By Adam Andrzejewski
The Postmaster General came under congressional fire this week for his potential plan to scrap two-day, first-class mail delivery and hike the cost of postage to make up for the billions of dollars in annual USPS losses.
The USPS boasts a massive budget as well as massive losses, and the problem goes back years. As the Postmaster told Congress, there’s “no end in sight” to the agency’s fiscal woes.
A General Accountability Office (GAO) report found that USPS lost $69 billion over the previous 11 fiscal years—including $3.9 billion in fiscal year 2018. Then, a forecasted $6.6 billion loss turned into an $8.9 billion loss in 2019.
In 2020, the Post Office posted a $9.2 billion loss even though total revenues increased by $2 billion (to $73 billion). Package delivery increased sharply during the pandemic (18.8 percent), but first-class mail experienced a 4.2 percent decline and marketing mail declined by 15.2 percent.
In other words, overall, a $1 increase in revenues resulted in a $1.15 increase in costs during 2020. It seems like the more the Postal Service sells, the more they lose.
Sustained losses haven’t stopped the USPS from hiring more employees. Last year, the agency hired 163,257 employees – the most in its history – for a net gain of 54,867 employees on payroll. For perspective, USPS hired 40,174 employees in 2019; 38,126 employees in 2018; and 26,161 employees in 2017, according to Freedom of Information Act requests filed by our auditors at OpenTheBooks.com.
And the check is in the mail, especially for the high earners at USPS.
Postmaster General Louis DeJoy topped the earning chart with a $303,460 salary. He replaced Megan Brennan, who stepped down in October 2019 and earned $291,650 every year. In fact, the postmaster general out-earns actual U.S. four-star generals, who make $268,344 annually.
DeJoy and Brennan have plenty of company. In 2020, 50 USPS employees made more than $200,000. The previous year, only 29 employees earned more than $200,000. An additional 5,346 employees, mostly executives and lawyers, earned more than $100,000 in 2020.
Last July, Congress gave a financial lifeline to the USPS—a $10 billion loan from the U.S. Treasury under the CARES Act, a coronavirus bailout bill.
DeJoy explained that the loan “will delay the approaching liquidity crisis… the Postal Service, however, remains on an unsustainable path and we will continue to focus on improving operational efficiency and pursuing other reforms in order to put the Postal Service on a trajectory for long-term financial stability.”
Critics have suggested that the service is ossified and in dire need of workplace reforms.
According to our analysis, the USPS doesn’t enforce a mandatory retirement policy, meaning employees can continue earning top dollars for as long as they wish. Nearly 550 employees have been on the job for at least 50 years; 8,500 for at least 40 years; 76,500 for at least 30 years; and 215,000 for at least 20 years.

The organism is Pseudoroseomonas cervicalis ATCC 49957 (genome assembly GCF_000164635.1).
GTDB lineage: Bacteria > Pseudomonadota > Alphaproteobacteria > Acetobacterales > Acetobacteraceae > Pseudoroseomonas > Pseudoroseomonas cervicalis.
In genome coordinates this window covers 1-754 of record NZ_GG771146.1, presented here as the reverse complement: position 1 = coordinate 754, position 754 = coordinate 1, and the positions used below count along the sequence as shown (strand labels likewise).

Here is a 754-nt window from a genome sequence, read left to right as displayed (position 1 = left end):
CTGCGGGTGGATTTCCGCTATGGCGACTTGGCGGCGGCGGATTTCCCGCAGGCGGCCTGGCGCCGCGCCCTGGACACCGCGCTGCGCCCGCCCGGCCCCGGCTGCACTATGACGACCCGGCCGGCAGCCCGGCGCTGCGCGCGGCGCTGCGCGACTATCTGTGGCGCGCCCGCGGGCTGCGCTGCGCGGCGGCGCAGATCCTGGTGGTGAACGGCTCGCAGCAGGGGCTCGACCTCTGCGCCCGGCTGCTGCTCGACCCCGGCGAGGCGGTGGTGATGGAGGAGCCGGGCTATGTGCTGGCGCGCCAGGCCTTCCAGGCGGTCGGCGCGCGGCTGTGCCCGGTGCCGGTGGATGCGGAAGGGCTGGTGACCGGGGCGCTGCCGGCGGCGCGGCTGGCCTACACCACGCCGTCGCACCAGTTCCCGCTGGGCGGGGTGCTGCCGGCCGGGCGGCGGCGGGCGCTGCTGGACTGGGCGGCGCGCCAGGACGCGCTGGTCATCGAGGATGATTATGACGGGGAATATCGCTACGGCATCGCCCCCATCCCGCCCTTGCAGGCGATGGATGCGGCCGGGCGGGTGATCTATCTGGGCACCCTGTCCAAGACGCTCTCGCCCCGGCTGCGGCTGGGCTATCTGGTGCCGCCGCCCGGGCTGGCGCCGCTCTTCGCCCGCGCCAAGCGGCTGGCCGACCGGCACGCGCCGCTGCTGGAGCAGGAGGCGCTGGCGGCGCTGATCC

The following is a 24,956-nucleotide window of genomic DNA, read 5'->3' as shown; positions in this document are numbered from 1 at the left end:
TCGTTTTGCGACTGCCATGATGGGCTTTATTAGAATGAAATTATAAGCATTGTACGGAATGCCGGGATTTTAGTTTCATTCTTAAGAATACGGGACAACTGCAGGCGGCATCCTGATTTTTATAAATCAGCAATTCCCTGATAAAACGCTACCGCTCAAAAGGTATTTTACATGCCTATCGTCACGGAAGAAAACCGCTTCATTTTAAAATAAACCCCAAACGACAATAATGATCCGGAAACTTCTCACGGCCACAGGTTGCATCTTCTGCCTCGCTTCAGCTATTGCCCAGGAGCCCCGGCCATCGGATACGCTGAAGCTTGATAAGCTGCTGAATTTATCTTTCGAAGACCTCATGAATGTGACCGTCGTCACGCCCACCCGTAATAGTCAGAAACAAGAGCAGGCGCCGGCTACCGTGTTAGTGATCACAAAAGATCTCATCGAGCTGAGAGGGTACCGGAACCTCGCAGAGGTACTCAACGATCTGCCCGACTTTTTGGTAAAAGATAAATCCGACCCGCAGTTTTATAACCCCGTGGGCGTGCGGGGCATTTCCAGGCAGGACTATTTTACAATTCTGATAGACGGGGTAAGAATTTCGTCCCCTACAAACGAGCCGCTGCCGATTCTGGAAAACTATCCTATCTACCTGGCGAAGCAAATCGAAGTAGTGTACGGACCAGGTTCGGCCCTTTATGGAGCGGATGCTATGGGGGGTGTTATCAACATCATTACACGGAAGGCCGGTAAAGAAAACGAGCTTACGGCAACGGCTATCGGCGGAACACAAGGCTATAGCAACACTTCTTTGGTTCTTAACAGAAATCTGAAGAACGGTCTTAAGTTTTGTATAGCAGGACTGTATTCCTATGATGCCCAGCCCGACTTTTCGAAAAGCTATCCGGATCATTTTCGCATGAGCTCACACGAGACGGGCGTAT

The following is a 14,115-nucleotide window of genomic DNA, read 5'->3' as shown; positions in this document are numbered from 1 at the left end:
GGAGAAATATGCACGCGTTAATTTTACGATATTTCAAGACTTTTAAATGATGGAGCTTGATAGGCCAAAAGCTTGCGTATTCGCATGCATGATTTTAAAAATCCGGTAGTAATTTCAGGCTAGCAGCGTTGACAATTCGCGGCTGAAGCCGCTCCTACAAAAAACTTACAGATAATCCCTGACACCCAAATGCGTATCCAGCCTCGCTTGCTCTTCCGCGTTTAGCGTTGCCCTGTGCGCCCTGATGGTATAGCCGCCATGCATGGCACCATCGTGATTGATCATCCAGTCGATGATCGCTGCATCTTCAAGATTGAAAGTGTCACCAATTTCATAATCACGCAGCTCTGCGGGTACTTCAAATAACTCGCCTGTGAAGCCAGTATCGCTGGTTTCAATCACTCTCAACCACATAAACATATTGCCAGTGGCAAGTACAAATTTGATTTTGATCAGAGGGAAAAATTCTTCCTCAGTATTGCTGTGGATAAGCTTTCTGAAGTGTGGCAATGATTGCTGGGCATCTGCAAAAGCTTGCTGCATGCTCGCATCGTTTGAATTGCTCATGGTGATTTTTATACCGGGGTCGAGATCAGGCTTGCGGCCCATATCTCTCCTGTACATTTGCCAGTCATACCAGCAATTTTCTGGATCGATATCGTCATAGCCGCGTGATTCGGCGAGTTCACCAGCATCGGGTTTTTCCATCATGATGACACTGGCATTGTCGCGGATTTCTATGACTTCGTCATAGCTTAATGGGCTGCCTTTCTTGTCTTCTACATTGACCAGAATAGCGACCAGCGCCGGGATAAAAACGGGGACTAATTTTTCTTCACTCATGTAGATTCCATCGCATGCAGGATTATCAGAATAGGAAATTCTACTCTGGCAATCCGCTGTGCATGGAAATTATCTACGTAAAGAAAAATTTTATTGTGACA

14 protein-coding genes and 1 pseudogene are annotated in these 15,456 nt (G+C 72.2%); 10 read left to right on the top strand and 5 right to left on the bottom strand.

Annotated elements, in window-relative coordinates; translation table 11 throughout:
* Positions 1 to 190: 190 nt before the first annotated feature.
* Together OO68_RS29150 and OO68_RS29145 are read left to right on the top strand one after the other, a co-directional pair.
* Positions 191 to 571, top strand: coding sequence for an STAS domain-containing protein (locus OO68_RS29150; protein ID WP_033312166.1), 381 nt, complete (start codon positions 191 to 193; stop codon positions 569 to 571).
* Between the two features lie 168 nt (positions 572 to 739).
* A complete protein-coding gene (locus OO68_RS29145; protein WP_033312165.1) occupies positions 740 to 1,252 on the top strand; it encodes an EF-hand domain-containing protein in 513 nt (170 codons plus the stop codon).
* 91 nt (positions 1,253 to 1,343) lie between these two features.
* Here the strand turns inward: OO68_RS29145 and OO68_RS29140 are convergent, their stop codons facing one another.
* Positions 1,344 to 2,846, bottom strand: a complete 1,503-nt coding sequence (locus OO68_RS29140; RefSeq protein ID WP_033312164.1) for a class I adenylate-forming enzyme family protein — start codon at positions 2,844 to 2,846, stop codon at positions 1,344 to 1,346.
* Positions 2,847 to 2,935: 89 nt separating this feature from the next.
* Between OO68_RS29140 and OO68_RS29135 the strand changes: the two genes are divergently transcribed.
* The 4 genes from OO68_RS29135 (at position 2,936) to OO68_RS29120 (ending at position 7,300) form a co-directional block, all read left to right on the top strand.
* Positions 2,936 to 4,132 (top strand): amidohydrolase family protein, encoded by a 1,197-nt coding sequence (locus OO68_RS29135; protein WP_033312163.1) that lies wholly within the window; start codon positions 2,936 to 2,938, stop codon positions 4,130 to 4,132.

The Post Office did not respond to our request for comment.
Post Office defenders might suggest that the USPS could lean on its stable of veteran workers to help generate best-in-class ideas to help balance the books.
In 2020, the executive suite tried this. For example, they hired Richard Uluski, who had retired in 2016 after a 36-year career and was praised by the then-Postmaster General for “demonstrated exceptional leadership and delivered results.” Uluski’s new position? “Executive Coach” with compensation at $100 per hour with statutory caps on hours.
A post office spokesperson responded to our comment request and provided additional clarification. “He (Uluski) is employed with us as a reemployed annuitant under the National Defense Authorization Act (NDAA), signed into law in Dec. 2019. The law allows Mr. Uluski to receive his Postal Service pension while at the same time receiving a federal salary—with limits, as the document identifies.”
In order to survive, the USPS must pick a lane: Is the organization going to operate like a private company or a government agency? If it chooses the latter, it should be more transparent about how it spends its money.
Even though it benefits from its status as a federal agency, the USPS does not participate in usaspending.com, a searchable database of federal spending, contracts, and grants that was created by Senators Barack Obama (D-IL) and Tom Coburn (R-OK) in 2006 to provide accountability in federal spending.
The USPS has also rejected our attempts under the Freedom of Information Act to open the books on its vendor-checkbook spending. Despite repeated FOIA requests to make its spending checkbook transparent, to date, the USPS has denied production of its financial records.
In fact, USPS told OpenTheBooks that releasing would compromise the integrity of its procurement and the privacy of its vendors.
So, in 2021, while you may be able to track your mail, you still can’t track how those who handle it spend taxpayer money.